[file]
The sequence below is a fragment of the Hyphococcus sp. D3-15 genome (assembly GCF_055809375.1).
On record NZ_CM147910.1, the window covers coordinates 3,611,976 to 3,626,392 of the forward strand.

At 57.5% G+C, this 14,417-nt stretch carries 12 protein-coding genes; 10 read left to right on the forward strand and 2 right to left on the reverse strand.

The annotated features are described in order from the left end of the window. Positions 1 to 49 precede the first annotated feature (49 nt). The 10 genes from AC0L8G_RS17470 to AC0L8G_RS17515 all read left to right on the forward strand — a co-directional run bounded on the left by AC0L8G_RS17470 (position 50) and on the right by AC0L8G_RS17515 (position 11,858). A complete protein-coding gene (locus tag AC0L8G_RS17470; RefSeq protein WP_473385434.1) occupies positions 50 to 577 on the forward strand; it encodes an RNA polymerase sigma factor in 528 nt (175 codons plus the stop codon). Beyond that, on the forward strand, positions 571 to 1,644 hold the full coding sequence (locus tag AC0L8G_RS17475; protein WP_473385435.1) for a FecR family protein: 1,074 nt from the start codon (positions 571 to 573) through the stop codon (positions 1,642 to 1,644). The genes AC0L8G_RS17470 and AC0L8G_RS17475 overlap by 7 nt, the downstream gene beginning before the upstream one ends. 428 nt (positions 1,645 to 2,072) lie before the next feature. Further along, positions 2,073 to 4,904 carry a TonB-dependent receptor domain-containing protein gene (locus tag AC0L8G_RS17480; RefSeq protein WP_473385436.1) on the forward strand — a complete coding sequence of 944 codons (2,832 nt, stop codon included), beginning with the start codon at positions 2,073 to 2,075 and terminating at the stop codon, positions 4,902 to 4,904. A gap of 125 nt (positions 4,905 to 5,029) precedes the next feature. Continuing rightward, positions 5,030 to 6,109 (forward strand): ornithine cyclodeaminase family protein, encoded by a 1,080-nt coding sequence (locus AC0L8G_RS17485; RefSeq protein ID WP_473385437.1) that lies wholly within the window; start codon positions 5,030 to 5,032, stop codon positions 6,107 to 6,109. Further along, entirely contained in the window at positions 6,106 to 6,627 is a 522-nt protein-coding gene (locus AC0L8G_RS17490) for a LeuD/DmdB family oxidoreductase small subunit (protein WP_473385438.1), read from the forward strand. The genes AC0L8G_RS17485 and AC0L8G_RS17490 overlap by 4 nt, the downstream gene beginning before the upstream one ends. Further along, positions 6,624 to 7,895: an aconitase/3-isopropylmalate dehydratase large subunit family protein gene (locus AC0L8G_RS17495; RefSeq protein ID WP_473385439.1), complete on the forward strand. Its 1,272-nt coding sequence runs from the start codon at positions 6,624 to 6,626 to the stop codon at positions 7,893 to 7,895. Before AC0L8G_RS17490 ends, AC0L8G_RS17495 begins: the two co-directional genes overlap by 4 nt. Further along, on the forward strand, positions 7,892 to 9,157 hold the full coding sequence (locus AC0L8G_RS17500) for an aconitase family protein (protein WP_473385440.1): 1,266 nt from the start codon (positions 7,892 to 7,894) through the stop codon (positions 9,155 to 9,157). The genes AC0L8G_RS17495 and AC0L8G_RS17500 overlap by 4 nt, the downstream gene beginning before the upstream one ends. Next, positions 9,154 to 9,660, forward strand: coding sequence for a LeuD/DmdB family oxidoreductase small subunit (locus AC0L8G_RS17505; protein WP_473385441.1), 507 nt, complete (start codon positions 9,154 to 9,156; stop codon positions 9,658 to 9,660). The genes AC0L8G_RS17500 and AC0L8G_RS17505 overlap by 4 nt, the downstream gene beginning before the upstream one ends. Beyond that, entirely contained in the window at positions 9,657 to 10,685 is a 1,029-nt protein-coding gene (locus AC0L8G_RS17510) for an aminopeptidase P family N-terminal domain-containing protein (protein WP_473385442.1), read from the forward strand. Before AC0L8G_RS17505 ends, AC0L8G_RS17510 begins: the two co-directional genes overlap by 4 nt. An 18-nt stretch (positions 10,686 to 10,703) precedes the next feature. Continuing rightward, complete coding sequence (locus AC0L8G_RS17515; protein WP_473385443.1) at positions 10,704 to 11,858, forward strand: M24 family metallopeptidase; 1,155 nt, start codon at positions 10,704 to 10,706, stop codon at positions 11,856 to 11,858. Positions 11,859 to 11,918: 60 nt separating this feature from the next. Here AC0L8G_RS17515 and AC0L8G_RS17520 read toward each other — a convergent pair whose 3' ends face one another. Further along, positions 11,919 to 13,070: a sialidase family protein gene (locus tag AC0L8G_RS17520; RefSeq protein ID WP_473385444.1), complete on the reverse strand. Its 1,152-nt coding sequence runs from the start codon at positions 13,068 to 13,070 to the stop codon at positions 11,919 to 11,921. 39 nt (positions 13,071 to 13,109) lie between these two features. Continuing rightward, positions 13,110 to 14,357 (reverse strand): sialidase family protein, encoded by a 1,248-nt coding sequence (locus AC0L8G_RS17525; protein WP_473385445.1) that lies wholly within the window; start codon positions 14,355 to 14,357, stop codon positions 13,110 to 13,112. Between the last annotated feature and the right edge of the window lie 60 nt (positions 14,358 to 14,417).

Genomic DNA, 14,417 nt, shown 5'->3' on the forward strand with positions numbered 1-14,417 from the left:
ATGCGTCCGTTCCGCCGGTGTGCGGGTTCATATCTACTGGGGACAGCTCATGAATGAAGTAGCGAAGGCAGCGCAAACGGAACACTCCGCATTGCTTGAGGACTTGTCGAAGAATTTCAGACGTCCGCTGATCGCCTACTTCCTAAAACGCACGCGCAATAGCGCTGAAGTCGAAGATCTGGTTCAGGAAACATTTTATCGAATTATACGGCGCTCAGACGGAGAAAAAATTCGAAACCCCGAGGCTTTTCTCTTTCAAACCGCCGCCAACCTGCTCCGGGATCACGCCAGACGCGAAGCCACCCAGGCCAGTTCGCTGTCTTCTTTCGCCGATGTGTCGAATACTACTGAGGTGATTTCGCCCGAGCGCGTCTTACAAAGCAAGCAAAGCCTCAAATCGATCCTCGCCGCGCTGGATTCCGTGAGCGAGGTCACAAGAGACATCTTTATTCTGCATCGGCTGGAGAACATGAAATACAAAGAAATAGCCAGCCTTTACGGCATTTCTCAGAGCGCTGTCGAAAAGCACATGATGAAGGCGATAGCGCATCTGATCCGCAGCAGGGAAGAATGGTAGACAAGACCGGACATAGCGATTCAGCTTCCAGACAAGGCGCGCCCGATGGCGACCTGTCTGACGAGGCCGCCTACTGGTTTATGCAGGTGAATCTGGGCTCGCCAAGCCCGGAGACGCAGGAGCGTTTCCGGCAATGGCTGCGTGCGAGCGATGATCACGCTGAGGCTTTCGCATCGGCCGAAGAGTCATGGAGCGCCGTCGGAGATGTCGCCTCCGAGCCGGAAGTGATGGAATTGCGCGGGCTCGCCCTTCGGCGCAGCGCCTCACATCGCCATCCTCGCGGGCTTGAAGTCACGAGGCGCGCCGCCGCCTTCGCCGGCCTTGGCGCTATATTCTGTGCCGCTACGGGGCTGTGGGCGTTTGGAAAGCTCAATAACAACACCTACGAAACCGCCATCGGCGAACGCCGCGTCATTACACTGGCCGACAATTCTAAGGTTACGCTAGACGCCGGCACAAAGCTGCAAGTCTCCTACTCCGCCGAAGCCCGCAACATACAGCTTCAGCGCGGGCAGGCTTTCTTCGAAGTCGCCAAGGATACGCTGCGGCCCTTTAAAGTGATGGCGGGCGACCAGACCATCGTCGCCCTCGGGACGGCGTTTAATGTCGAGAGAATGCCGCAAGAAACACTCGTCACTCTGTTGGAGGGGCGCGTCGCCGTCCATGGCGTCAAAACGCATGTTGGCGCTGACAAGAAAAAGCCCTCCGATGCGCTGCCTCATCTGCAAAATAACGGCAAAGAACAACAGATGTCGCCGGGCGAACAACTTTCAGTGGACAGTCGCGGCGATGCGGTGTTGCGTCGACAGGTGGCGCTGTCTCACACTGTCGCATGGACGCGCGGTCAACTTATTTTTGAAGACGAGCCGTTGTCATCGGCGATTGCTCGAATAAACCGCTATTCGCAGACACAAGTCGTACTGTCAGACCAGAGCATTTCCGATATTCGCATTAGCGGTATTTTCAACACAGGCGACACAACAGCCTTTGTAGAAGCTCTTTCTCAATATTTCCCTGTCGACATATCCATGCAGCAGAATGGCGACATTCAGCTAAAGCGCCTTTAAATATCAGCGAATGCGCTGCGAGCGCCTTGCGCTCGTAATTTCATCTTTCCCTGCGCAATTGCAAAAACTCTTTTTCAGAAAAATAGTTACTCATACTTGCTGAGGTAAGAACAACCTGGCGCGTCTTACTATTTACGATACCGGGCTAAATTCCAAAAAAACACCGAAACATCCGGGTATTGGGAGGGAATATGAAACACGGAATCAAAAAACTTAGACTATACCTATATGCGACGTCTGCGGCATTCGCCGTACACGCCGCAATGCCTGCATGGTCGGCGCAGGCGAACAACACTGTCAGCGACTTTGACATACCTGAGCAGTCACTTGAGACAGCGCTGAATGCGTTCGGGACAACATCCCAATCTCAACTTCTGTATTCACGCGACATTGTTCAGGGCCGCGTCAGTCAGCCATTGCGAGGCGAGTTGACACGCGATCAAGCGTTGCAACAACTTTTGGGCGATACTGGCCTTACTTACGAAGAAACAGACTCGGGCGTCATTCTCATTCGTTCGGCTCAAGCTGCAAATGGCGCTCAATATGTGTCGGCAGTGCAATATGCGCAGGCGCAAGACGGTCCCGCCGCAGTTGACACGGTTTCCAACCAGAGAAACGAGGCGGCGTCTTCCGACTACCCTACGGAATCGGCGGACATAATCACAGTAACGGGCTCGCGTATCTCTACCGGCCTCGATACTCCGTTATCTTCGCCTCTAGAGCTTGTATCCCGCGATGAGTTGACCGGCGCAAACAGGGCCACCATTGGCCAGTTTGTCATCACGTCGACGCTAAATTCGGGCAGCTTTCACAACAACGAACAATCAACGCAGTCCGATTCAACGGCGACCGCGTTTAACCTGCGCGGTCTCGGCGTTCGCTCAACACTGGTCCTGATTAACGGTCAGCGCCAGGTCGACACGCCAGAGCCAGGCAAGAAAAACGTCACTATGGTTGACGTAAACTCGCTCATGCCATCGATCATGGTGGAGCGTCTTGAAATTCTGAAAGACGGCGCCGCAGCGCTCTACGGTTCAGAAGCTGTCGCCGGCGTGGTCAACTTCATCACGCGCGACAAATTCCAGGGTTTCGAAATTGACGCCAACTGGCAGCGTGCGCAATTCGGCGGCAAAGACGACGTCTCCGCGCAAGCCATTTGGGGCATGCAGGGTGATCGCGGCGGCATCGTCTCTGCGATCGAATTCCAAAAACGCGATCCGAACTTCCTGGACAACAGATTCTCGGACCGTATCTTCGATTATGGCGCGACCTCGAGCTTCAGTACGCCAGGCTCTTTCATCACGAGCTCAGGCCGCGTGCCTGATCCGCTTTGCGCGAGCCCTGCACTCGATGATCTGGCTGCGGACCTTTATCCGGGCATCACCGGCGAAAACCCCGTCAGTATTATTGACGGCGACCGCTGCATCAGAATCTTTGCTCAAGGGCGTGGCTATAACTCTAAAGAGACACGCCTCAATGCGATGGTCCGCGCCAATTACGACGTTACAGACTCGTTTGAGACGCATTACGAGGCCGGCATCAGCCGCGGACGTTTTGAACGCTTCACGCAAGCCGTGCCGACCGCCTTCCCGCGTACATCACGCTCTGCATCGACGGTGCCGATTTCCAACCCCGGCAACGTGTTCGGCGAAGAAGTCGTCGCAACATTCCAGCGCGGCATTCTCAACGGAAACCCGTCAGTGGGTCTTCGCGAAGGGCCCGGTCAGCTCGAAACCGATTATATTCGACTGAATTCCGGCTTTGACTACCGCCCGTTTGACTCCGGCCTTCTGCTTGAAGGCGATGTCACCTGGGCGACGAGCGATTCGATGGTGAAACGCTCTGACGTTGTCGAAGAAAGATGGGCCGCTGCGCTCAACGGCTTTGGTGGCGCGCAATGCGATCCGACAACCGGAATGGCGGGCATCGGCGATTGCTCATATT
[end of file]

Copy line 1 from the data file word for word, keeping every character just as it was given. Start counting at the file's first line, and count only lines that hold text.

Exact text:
The sequence below is a fragment of the Hyphococcus sp. D3-15 genome (assembly GCF_055809375.1).